There has been a significant increase in the number of women seeking help for alcohol addiction, according to the Rutland Centre.
In 2015, 93% of all women at the centre presented with an alcohol problem. In 2006, this figure was 74%.
“Some people have a predisposition to it. For other people, life is so much more stressful now. People are filling multiple roles, so women, for example, could be at work all day, come home and look after young children or elderly parents,” chief executive Maebh Leahy said. “And in that they get lost themselves, there is no social outlet, alcohol becomes their crutch so it starts out with a glass of wine in the evening and maybe it develops and before you know it, it’s a bottle of wine in the evening, it’s a reward. ‘Oh I deserve this because I’ve worked so hard today’.
“Also it’s a coping mechanism. They feel completely isolated and they’re trying to fill a void that should be filled in other ways and isn’t,” she added.
Overall, alcohol is the biggest issue presenting in the centre, with 84% of clients reporting with this addiction.
Furthermore, the age of people seeking help has dropped considerably.
“We’ve seen a significant increase in the 18-24 age group coming forward for treatment. Three or four years ago we had nobody in that age group in for treatment and last year it was 11% of everyone that came in,” Ms Leahy told the Irish Examiner. The centre also saw rises in the number of people presenting with gambling addiction or sex addiction, and men reporting issues with food.
These figures are from the forthcoming Outcomes Report, being published at the end of September. The report looks at key trends from Ireland’s longest-established treatment centre over the last 10 years.
The sample figures were released as part of the centre’s Recovery Month, when a series of public meetings will be held.
Clinical operations manager Dr Erika Ruigrok said the de-stigmatisation of addiction is crucial to recovery.
“Addiction is a disease of the brain. The structure of the brain is fundamentally changed in the course of addiction. It’s not a moral judgement, it’s not a value issue. There is nobody who chooses to be an addict,” she said. “It’s an incredibly painful and isolating existence.
“While people may, in the very early stages of addiction, have got a buzz or enjoyed their use, by the time the addiction has bedded in, people are using just to feel normal. It’s done to ease those feelings of self-loathing and pure shame and disgust. It’s not something that’s fun,” added Dr Ruigrok.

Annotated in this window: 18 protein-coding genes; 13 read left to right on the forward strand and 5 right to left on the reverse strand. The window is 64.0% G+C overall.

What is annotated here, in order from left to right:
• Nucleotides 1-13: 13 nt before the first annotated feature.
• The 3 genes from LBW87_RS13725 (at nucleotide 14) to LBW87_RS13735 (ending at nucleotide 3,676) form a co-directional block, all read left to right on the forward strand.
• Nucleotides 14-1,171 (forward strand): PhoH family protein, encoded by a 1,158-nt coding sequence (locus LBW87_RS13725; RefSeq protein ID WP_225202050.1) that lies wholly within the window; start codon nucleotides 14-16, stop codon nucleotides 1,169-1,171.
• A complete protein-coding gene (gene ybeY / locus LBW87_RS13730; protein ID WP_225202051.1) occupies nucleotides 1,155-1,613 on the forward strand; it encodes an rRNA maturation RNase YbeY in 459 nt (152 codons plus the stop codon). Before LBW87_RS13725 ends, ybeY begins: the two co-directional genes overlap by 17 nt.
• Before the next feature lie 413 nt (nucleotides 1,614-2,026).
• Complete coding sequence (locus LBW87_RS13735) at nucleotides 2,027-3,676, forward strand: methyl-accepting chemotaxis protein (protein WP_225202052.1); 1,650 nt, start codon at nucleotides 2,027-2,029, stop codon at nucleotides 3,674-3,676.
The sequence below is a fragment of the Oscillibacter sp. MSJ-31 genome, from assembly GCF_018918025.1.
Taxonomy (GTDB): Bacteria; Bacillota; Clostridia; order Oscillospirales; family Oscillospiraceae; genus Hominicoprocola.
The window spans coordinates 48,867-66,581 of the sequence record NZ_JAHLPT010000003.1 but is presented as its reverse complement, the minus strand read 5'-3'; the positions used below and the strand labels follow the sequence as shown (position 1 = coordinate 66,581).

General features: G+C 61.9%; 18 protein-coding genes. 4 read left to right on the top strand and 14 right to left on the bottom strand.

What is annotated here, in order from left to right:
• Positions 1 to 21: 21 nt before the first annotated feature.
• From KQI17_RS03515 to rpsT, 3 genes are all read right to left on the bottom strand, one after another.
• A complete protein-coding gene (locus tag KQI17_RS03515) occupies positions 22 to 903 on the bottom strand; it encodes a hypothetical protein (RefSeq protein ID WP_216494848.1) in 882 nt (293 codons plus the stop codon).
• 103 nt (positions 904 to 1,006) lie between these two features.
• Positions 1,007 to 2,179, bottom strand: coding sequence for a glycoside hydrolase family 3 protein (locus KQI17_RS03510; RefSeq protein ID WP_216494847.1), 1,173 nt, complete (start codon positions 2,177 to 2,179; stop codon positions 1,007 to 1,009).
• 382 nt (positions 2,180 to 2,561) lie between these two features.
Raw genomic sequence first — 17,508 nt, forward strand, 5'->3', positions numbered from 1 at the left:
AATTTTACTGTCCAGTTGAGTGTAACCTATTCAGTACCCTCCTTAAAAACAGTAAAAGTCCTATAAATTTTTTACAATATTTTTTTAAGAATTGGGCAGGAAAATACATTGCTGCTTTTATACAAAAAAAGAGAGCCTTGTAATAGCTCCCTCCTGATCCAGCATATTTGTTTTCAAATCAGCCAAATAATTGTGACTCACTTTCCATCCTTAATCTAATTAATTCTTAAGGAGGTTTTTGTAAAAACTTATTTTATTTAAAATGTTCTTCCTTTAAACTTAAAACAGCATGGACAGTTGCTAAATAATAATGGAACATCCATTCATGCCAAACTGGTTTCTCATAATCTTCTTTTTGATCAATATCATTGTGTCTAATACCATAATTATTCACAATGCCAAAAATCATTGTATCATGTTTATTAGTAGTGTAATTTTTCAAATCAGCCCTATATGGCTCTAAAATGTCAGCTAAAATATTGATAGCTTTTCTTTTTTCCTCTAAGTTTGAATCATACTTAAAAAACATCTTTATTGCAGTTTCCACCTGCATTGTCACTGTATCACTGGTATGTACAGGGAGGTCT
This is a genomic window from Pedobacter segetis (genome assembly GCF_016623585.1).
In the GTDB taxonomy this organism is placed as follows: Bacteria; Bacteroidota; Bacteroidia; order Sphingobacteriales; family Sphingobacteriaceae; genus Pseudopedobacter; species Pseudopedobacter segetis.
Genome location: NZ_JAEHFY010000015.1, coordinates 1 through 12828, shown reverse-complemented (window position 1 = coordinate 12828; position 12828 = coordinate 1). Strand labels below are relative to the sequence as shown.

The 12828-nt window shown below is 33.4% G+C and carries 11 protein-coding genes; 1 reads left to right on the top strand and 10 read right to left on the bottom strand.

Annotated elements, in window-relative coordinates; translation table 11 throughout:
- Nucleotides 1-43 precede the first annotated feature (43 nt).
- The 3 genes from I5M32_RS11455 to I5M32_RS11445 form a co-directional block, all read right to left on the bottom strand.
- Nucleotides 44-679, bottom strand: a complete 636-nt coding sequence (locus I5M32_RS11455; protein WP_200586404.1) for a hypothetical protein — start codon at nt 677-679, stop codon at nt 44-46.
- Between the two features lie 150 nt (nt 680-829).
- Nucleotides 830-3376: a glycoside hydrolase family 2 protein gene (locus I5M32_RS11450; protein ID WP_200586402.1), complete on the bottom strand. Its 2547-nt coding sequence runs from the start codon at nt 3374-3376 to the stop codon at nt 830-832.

Another important message is that a full recovery is possible: “We know recovery is a possibility. We know that it is an opportunity to live a more fulfilling life than could possibly be experienced in addiction. Sobriety offers what alcohol promised. That’s an absolute truth.
“We’ve had people come in to us who’ve felt hopeless to the point of suicide and are now telling us that their life is transformed,” she said.
- 84% of all clients attending the Rutland Centre present with alcohol addiction.
- 93% of all women attending the centre present with alcohol problems. This is a 19% rise compared with 2006, when 74% of female clients presented with alcohol addiction.
- There has been an 11% rise in the number of young people seeking treatment between 2010 and 2015. People between 18 and 24, attending the centre for treatment has increased from 0% to 11% in this time frame.
- In 2015, 40% of all clients had an addiction to drugs both licit and illicit.
- The average age of the Rutland Centre’s clientele is 41.
- The age group most frequently seeking treatment over the last 10 years at the centre, is the 30-49-year-old age group.
- Clients presenting with sex addiction has increased by 6% between 2009 and 2015.
- In 2009, sex and love addiction accounted for less than 0.5% of the Rutland Centre’s clients.
- 13% of clients presented with a gambling addiction in 2015, this figure was at 7% in 2007.
- Males presenting with food-related issues counted for 8.2% of the centre’s clientele in 2015.
- 74.% of the Rutland Centre’s clients, who entered treatment in the 12-month period from July 2015 to July 2016 and who entered the aftercare programme, are in abstinent recovery.
- In the same 12-month period, 9.2% of clients are experiencing a lapse but are engaged in the centre’s programme.
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